Nothing fishy about Hot Tuna's blues

Nothing fishy about Hot Tuna's blues

( - OVERLAND PARK, Kan. — Hot Tuna, the American blues band created by bassist Jack Casady and guitarist Jorma Kaukonen as a spin-off of Jefferson Airplane, is joined by blues-harp player Charlie Musselwhite and country-and-bluegrass artist Jim Lauderdale in Hot Tuna Blues at 8 p.m. Saturday, March 5, in Yardley Hall of the Carlsen Center, Johnson County Community College.

The Kaukonen-Casady duo created much of Jefferson Airplane’s signature sound, and Kaukonen’s lead and finger-style guitar playing characterizes some of the band’s most memorable tracks. As Jefferson Airplane wound down, Hot Tuna began playing independently in 1970, and the group has recorded and toured ever since.

After two decades of acoustic and electric concerts and albums, the 1990s brought a new focus on acoustic music to Hot Tuna. They played more intimate venues with more individual connection to the audience. The loud electric music and the truck full of equipment disappeared entirely from Hot Tuna tours.

Along the way, they have been joined by a succession of talented musicians. For this performance, Musselwhite incorporates his musical experiences — from early Mississippi Delta days to immersion in Chicago urban blues that make him “the world’s greatest living blues harmonica player” ( New York Press ). Although he has 18 W.C. Handy ( “Father of Blues” ) Awards, six Grammy nominations and the Mississippi Governor’s Award for Excellence in the Arts, Musselwhite says he is constantly working on new material. He is famous for his quote, “Blues is tough.”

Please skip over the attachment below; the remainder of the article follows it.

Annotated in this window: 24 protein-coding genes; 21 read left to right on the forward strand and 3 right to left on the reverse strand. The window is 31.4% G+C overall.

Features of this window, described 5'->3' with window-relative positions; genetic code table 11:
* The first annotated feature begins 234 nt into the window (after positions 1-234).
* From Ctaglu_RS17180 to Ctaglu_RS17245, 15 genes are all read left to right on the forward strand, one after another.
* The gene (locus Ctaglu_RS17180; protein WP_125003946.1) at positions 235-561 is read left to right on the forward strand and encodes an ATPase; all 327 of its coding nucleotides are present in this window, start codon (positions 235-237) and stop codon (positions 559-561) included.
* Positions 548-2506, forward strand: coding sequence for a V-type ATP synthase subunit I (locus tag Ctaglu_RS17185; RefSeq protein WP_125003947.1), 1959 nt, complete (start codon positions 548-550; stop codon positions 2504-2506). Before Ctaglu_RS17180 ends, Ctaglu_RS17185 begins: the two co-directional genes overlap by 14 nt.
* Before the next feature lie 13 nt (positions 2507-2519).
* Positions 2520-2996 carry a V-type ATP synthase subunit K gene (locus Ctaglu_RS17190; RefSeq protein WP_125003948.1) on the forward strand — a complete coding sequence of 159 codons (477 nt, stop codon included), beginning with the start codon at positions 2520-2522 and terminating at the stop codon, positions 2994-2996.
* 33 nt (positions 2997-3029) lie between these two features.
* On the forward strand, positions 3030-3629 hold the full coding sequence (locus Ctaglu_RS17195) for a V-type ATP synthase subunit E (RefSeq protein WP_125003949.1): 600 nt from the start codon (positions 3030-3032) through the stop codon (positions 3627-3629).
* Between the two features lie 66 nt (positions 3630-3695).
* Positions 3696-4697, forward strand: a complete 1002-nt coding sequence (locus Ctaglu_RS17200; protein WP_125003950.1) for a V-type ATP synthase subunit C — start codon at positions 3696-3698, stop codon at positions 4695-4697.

Two-time Grammy Award-winner Lauderdale, one of the premier Americana and bluegrass artists in music today, is a multi-talented musician and songwriter. He is among Nashville’s “A” list of songwriters with songs recorded by artists such as Patty Loveless, The Dixie Chicks, Mark Chesnutt, Vince Gill, George Strait and Kathy Mattea. He has hosted the American Music Association for seven years and won “Artist of the Year” and “Song of the Year” from the Association.

While Kaukonen and Casady, along with members of the Jefferson Airplane, were inducted into the Rock and Roll Hall of Fame in 1996, Hot Tuna’s sound today is primarily original and traditional blues songs. From psychedelic rock to blues, the musicians have changed, but two things have not: they still love to play music together, and they plan to continue their musical odyssey.

Tickets are $35, $45 and $80 ( orchestra pit ), available by calling the PAS box office, 913-469-4445, or online at
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